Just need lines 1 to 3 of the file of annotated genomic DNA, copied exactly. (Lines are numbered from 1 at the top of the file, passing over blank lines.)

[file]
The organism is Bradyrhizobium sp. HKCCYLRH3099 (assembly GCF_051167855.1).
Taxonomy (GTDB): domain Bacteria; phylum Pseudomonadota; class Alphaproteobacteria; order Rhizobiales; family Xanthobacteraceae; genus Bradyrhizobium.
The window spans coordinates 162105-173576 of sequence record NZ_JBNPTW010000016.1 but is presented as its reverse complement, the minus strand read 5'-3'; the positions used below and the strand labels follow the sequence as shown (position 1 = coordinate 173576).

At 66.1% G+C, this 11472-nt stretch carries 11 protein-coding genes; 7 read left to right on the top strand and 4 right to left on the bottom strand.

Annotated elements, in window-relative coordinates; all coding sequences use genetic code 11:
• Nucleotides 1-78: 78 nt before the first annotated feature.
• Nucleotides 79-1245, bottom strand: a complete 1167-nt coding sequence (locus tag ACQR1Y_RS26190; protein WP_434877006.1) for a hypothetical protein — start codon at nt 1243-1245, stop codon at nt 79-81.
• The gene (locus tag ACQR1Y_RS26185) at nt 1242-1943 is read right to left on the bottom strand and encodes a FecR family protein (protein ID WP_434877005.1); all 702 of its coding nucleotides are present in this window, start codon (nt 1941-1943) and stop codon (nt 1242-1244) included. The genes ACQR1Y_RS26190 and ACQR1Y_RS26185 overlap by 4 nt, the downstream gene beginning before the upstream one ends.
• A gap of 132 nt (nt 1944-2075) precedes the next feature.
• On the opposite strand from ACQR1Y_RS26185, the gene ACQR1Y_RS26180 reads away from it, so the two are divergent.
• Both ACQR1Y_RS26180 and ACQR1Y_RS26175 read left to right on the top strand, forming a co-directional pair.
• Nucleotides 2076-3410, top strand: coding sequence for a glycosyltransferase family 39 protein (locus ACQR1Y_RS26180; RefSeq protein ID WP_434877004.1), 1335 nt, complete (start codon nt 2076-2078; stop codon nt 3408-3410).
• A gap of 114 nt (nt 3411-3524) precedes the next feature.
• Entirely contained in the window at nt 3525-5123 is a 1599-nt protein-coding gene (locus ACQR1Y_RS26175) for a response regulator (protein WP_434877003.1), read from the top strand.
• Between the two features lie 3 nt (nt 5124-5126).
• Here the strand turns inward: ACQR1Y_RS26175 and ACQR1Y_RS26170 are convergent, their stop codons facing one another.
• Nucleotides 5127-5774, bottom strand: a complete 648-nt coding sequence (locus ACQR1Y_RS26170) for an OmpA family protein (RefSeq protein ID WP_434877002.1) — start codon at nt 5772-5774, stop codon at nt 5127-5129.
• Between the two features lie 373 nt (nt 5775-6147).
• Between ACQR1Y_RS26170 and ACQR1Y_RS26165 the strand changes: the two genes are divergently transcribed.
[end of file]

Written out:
The organism is Bradyrhizobium sp. HKCCYLRH3099 (assembly GCF_051167855.1).
Taxonomy (GTDB): domain Bacteria; phylum Pseudomonadota; class Alphaproteobacteria; order Rhizobiales; family Xanthobacteraceae; genus Bradyrhizobium.
The window spans coordinates 162105-173576 of sequence record NZ_JBNPTW010000016.1 but is presented as its reverse complement, the minus strand read 5'-3'; the positions used below and the strand labels follow the sequence as shown (position 1 = coordinate 173576).